NEW YORK (Reuters) - June Caloroso has a real problem with someone at work named Lindsey.
The career strategist from California’s Bay Area has had plenty of success, including as a tech recruiter for Google. But whenever Caloroso took on a big assignment or was growing her business, Lindsey would come around and start whispering negative things – that she was not good enough, that she was not qualified, that she was bound to fail.
Plot twist: Lindsey is not a real person, but a familiar voice in Caloroso’s head. And what she was experiencing is common to many Americans: “Imposter Syndrome.”
You might know it: That feeling that we are really just little kids in big offices, and that at any moment our dirty little secret will be found out and we will be fired on the spot.
“When I was working at Google, all the people there had attended top universities and had great pedigrees,” says Caloroso. “Then there was me, who had a background in retail sales and didn’t graduate college until I was 28. That’s when my Imposter Syndrome started: That sense of always looking over my shoulder, and not feeling qualified to be there.”
Caloroso has since started her own business (BuildWithJune.com) after being laid off this year because of the COVID-19 crisis. She has learned to battle Lindsey head-on. “I felt I had to name it to claim it. So now whenever I’m feeling insecure, I just call Lindsey out.”
Caloroso may have felt alone at the time, but she is the furthest thing from it. In fact, 75% of female executives across industries have experienced some level of Imposter Syndrome, according to a report from accounting and advisory firm KPMG.
“The numbers are just so high,” said Laura Newinski, deputy chair and COO for KPMG US. “One thing that really jumped out in our survey is how much pressure people are putting on themselves. They are experiencing pressure not to fail, which adds to self-doubt, and that feeling of ‘I don’t belong here.’”
It is not just a gender issue, either. Men experience it, too – and often react even more severely, according to a research team led by Rebecca Badawy of Youngstown State University. But they are often reluctant to talk about it, for fear of being seen as weak or insecure.
It’s understandable that we feel this way: In 2020, many of us completely overhauled the way we live and work.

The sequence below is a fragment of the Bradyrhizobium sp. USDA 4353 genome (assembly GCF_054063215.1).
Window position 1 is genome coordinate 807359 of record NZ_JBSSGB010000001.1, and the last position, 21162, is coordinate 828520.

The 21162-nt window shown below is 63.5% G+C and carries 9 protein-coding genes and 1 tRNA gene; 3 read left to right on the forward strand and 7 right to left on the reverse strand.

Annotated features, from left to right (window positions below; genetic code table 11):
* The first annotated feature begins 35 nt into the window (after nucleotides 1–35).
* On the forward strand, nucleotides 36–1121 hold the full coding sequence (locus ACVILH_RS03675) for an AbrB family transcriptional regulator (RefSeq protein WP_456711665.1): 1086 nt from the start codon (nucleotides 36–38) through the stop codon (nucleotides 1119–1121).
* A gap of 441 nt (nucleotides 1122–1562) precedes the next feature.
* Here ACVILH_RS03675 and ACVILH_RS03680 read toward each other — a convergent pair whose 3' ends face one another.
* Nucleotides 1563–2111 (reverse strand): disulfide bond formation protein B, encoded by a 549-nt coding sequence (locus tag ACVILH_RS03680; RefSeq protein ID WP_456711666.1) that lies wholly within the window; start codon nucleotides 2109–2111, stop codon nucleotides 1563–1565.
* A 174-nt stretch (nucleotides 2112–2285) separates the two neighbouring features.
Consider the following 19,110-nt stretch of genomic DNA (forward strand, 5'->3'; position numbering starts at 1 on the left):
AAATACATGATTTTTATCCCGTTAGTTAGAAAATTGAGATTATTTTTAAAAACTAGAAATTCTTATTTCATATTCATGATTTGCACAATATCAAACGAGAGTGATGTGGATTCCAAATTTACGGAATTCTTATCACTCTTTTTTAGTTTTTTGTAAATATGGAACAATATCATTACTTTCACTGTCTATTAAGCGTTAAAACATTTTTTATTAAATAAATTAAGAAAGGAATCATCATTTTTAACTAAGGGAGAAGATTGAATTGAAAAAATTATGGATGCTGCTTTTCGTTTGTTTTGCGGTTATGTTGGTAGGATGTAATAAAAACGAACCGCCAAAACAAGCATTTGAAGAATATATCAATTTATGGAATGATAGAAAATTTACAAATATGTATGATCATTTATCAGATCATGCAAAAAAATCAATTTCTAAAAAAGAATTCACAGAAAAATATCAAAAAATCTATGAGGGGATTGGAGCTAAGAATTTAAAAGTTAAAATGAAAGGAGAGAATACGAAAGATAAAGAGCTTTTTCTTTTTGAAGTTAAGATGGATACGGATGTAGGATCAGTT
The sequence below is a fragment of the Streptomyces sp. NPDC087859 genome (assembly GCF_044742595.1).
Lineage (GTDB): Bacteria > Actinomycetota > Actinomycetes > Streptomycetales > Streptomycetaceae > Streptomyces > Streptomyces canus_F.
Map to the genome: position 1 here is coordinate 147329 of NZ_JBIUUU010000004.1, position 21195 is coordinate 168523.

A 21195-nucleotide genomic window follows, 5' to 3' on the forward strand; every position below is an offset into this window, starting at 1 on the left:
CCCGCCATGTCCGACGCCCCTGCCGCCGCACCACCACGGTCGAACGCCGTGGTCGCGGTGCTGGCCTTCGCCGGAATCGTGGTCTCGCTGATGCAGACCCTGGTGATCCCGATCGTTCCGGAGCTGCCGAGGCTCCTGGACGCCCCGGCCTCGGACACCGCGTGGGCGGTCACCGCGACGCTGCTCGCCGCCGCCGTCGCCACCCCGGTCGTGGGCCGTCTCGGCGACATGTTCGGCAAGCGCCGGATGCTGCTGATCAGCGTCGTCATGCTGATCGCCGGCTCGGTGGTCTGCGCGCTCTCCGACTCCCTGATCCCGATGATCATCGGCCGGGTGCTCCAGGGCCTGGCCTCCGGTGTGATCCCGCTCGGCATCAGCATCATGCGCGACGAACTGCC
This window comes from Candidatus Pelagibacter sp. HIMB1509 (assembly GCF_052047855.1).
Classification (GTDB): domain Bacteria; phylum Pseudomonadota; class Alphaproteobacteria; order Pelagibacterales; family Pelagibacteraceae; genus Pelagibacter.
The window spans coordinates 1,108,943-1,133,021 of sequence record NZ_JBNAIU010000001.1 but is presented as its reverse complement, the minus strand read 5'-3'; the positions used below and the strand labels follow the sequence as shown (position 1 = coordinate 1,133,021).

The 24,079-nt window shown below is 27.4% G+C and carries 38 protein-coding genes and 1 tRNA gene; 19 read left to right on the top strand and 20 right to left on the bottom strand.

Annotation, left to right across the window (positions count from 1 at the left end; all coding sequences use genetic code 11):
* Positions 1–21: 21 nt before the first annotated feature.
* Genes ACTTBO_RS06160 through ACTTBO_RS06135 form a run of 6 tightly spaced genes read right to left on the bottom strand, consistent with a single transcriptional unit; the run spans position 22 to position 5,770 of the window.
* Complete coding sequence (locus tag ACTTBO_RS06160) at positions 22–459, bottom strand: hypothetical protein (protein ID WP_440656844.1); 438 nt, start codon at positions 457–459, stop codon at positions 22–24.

The reality, of course, is that your insecurities probably are not based on anything factual. If you have achieved career success, you have probably earned it. Nevertheless, those feelings are real. Here are three strategies to cope with them.
BE PROUD OF YOUR WINS
The negative voices in your head - like Caloroso’s Lindsey - can seem pretty loud. So you have to be even louder than them, and talk up your accomplishments.
“Focus on facts, and all the wins you are having,” says Gala Jackson, lead executive career coach for wealth management firm Ellevest. “This year especially, you are doing something you have never done, and are trying to figure it out like we all are. So remember your achievements, and give yourself some self-compassion.”
WATCH OUT FOR MILESTONE TRIGGERS
The irony of Imposter Syndrome is that it tends to show up just when you think it wouldn’t – after a big promotion that cements your place in the company, for instance. Those are the career “milestones” that can send people into paroxysms of self-doubt.
If you are aware of this common tendency, you can be better equipped to conquer those doubts. Company leadership should also be aware of this, in order to support women executives in new and powerful roles. “These key points in women’s careers can be special triggers for Imposter Syndrome,” said KPMG’s Newinski. “So you need to keep your eyes wide open and pay attention when it shows up.”
DEVELOP A SUPPORTIVE COMMUNITY
These imposter feelings are only big and scary if you think you are the only one experiencing them. Tip: You are not. So share your experiences, write them down and swap best practices with others.
“Especially since we’re all living in remote environments right now, it’s important to surround yourselves with a community,” said Caloroso, who nurtures her network by doing live events on LinkedIn. “Then you see that the majority of successful people experience Imposter Syndrome as well. So it’s absolutely normal - and if they can manage it, then you can, too.”
Editing by Lauren Young and Dan Grebler
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